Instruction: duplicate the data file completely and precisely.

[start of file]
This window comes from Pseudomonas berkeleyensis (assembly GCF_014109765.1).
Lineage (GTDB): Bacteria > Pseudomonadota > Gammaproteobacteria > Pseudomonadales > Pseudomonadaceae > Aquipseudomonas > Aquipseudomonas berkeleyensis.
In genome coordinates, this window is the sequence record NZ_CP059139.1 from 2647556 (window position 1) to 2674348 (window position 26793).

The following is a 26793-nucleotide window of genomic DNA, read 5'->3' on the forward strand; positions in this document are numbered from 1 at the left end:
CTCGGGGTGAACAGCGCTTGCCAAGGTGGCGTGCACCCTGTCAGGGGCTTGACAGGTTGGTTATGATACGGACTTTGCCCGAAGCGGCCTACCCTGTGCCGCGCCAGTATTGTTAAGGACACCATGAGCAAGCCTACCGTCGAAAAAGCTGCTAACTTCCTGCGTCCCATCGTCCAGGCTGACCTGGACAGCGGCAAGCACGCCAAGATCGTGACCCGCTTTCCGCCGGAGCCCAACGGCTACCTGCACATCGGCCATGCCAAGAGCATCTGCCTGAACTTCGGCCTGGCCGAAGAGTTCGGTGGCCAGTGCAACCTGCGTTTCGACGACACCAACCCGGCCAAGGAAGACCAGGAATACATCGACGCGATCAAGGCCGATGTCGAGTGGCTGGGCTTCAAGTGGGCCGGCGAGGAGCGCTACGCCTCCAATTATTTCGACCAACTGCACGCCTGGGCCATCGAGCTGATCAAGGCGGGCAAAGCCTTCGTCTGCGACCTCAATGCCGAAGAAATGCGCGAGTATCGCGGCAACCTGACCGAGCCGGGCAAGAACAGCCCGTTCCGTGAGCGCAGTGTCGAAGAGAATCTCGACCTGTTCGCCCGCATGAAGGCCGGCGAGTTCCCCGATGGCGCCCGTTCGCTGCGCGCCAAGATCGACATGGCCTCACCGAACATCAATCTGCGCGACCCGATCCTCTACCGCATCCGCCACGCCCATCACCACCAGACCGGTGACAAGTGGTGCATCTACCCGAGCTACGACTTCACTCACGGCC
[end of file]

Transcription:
This window comes from Pseudomonas berkeleyensis (assembly GCF_014109765.1).
Lineage (GTDB): Bacteria > Pseudomonadota > Gammaproteobacteria > Pseudomonadales > Pseudomonadaceae > Aquipseudomonas > Aquipseudomonas berkeleyensis.
In genome coordinates, this window is the sequence record NZ_CP059139.1 from 2647556 (window position 1) to 2674348 (window position 26793).

The following is a 26793-nucleotide window of genomic DNA, read 5'->3' on the forward strand; positions in this document are numbered from 1 at the left end:
CTCGGGGTGAACAGCGCTTGCCAAGGTGGCGTGCACCCTGTCAGGGGCTTGACAGGTTGGTTATGATACGGACTTTGCCCGAAGCGGCCTACCCTGTGCCGCGCCAGTATTGTTAAGGACACCATGAGCAAGCCTACCGTCGAAAAAGCTGCTAACTTCCTGCGTCCCATCGTCCAGGCTGACCTGGACAGCGGCAAGCACGCCAAGATCGTGACCCGCTTTCCGCCGGAGCCCAACGGCTACCTGCACATCGGCCATGCCAAGAGCATCTGCCTGAACTTCGGCCTGGCCGAAGAGTTCGGTGGCCAGTGCAACCTGCGTTTCGACGACACCAACCCGGCCAAGGAAGACCAGGAATACATCGACGCGATCAAGGCCGATGTCGAGTGGCTGGGCTTCAAGTGGGCCGGCGAGGAGCGCTACGCCTCCAATTATTTCGACCAACTGCACGCCTGGGCCATCGAGCTGATCAAGGCGGGCAAAGCCTTCGTCTGCGACCTCAATGCCGAAGAAATGCGCGAGTATCGCGGCAACCTGACCGAGCCGGGCAAGAACAGCCCGTTCCGTGAGCGCAGTGTCGAAGAGAATCTCGACCTGTTCGCCCGCATGAAGGCCGGCGAGTTCCCCGATGGCGCCCGTTCGCTGCGCGCCAAGATCGACATGGCCTCACCGAACATCAATCTGCGCGACCCGATCCTCTACCGCATCCGCCACGCCCATCACCACCAGACCGGTGACAAGTGGTGCATCTACCCGAGCTACGACTTCACTCACGGCC